Also can you tell me how art impacts your life?
I stopped making art about 6 years back because I realized I wasn’t sure who I was making it for anymore. I wasn’t communicating in the immediate way I wanted to. I discovered that teaching yoga was allowing me that communication, on a daily basis, and it didn’t cost me anything! Now I’m discovering that both are necessary for me. Art is tremendously important – like a good disease! The act of creating is a vital part of human consciousness.
Both pieces are loosely speaking about the difference between what is seen, and what is felt or experienced. My photographs were always taken of "myself" from the perspective of the limitations of sight. That is, looking down at myself from the vantage-point of my eyes. What is seen? The head is never seen. So with these physical limitations in mind, these are how I see myself, overlaid with how I "feel".
Both the limitations and the distortions inherent in sight are of interest to me. We think sight is "true" but it is not. I often worked with eyeglass lenses, and various other types of lenses. With "Stereoscopic Chakra" I did a series based on the stereoscopic images produced in the late 1800s and early 1900s. People were fascinated with stereoscopy because it was thought to be so "real". What you were really seeing was just the view of one eye juxtaposed with the view of the other one.
I check “Ask Andreas Moritz” every day. I don’t read the questions, I just go down the list and read each of his responses. I have learned so much from Andreas. How lucky we are to have the gift of his words and insight. I follow his cleansing advice to the letter. What I appreciate most about Andreas is that his advice is so holistic and that he recognizes and offers advice on how to heal the spirit as well as the body.
I also enjoy the Dreams forum. Both Tracey and Anthony have really inspired me to be diligent with my recording and exploration of my dreams. Is there ever a wealth of spiritual information and guidance contained in dreams. The Consciousness and Awareness forum and Near Death Experience forum are of interest to me. Astrology is like “Greek” to me, but I do take a look because I like the discussions there. I’m so pleased that Curezone has so many spiritually-based forums because I believe that cleansing and health help to bring about a greater spiritual awareness and sensitivity and are an important part of health or balance.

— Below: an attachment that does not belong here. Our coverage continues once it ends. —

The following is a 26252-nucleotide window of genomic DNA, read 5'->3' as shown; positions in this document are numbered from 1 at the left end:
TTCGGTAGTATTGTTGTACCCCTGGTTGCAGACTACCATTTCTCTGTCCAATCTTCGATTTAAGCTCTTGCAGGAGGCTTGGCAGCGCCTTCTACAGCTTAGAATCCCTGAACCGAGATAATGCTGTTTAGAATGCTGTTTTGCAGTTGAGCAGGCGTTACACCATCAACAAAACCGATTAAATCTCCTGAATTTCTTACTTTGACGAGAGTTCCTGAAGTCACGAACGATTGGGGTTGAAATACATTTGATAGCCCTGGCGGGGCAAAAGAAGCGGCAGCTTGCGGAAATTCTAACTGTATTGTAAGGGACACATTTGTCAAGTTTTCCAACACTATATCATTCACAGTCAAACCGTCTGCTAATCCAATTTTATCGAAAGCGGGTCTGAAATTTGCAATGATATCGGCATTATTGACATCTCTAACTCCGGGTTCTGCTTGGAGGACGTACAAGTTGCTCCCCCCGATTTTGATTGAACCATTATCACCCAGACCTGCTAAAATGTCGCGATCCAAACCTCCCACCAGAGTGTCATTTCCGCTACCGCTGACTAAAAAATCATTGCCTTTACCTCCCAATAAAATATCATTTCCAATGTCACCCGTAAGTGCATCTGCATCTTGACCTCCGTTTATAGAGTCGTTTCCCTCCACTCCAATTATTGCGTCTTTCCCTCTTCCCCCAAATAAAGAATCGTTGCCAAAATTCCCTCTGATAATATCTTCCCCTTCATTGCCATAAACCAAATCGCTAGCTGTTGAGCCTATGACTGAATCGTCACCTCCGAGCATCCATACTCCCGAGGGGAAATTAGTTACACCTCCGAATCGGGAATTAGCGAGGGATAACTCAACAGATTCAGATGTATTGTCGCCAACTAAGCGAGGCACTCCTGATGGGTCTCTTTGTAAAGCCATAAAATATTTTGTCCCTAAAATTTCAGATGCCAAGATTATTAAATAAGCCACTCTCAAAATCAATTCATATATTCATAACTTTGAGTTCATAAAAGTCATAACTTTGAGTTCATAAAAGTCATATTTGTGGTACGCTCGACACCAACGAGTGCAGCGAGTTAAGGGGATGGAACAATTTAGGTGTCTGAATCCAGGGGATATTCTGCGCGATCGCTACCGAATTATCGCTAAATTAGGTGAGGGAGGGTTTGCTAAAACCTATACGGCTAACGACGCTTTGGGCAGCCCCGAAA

And, of course, the Yoga forum!
Yoga is obviously a big part of your life, can you help our readers understand how yoga has been beneficial to you and can be for others too?
Yoga is a very tried and true system of self-awareness, a path of reaching the divine. There are many other paths and systems to the same place. I think that yoga works particularly well because its practices address all aspects of a human being, the physical, the emotional, mental, intellectual, and spiritual. For most of us, we find our way in through the physical. A physical yoga practice alone starts to open doors and to create more possibilities in life. Within yoga, there are many subtle paths which appeal to different types of people. Yoga has really changed everything in life for me…slowly of course. As my mind has opened to new possibilities, I have embraced many of the other subtle paths and practices. I feel it’s really a process of fine-tuning the “instrument” of life.
It’s very difficult to describe to someone who has never tried, what happens in a yoga class beyond the physical. I just encourage people to try it and see. Ask yourself how you feel before you go in, and then again ask yourself how you feel when you leave. Many subtle changes definitely take place. That should be the only deciding factor!
There are various paths (styles) in experiencing yoga. Can you explain them a little?